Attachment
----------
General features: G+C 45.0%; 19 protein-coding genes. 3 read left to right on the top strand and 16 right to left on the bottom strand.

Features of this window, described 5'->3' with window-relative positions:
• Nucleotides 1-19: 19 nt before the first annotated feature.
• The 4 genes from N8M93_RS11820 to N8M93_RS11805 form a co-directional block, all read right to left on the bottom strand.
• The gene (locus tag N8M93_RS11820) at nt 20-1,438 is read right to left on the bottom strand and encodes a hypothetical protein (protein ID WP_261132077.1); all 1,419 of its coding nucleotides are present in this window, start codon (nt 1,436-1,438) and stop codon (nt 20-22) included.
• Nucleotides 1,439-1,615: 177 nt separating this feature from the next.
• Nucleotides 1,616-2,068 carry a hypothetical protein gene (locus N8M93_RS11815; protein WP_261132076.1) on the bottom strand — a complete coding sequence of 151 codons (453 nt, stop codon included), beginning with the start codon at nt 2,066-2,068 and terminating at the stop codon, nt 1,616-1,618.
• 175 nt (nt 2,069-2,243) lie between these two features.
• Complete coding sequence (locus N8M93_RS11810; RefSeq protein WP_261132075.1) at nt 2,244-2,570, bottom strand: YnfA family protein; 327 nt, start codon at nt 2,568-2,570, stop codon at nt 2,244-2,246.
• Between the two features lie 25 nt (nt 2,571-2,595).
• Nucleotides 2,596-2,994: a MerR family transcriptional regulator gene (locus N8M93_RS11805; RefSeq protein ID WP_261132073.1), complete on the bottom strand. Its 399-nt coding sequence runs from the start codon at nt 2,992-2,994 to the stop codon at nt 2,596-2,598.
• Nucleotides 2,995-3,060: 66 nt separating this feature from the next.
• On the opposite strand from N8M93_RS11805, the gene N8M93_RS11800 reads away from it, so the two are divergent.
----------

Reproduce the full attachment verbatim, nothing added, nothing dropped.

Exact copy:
General features: G+C 45.0%; 19 protein-coding genes. 3 read left to right on the top strand and 16 right to left on the bottom strand.

Features of this window, described 5'->3' with window-relative positions:
• Nucleotides 1-19: 19 nt before the first annotated feature.
• The 4 genes from N8M93_RS11820 to N8M93_RS11805 form a co-directional block, all read right to left on the bottom strand.
• The gene (locus tag N8M93_RS11820) at nt 20-1,438 is read right to left on the bottom strand and encodes a hypothetical protein (protein ID WP_261132077.1); all 1,419 of its coding nucleotides are present in this window, start codon (nt 1,436-1,438) and stop codon (nt 20-22) included.
• Nucleotides 1,439-1,615: 177 nt separating this feature from the next.
• Nucleotides 1,616-2,068 carry a hypothetical protein gene (locus N8M93_RS11815; protein WP_261132076.1) on the bottom strand — a complete coding sequence of 151 codons (453 nt, stop codon included), beginning with the start codon at nt 2,066-2,068 and terminating at the stop codon, nt 1,616-1,618.
• 175 nt (nt 2,069-2,243) lie between these two features.
• Complete coding sequence (locus N8M93_RS11810; RefSeq protein WP_261132075.1) at nt 2,244-2,570, bottom strand: YnfA family protein; 327 nt, start codon at nt 2,568-2,570, stop codon at nt 2,244-2,246.
• Between the two features lie 25 nt (nt 2,571-2,595).
• Nucleotides 2,596-2,994: a MerR family transcriptional regulator gene (locus N8M93_RS11805; RefSeq protein ID WP_261132073.1), complete on the bottom strand. Its 399-nt coding sequence runs from the start codon at nt 2,992-2,994 to the stop codon at nt 2,596-2,598.
• Nucleotides 2,995-3,060: 66 nt separating this feature from the next.
• On the opposite strand from N8M93_RS11805, the gene N8M93_RS11800 reads away from it, so the two are divergent.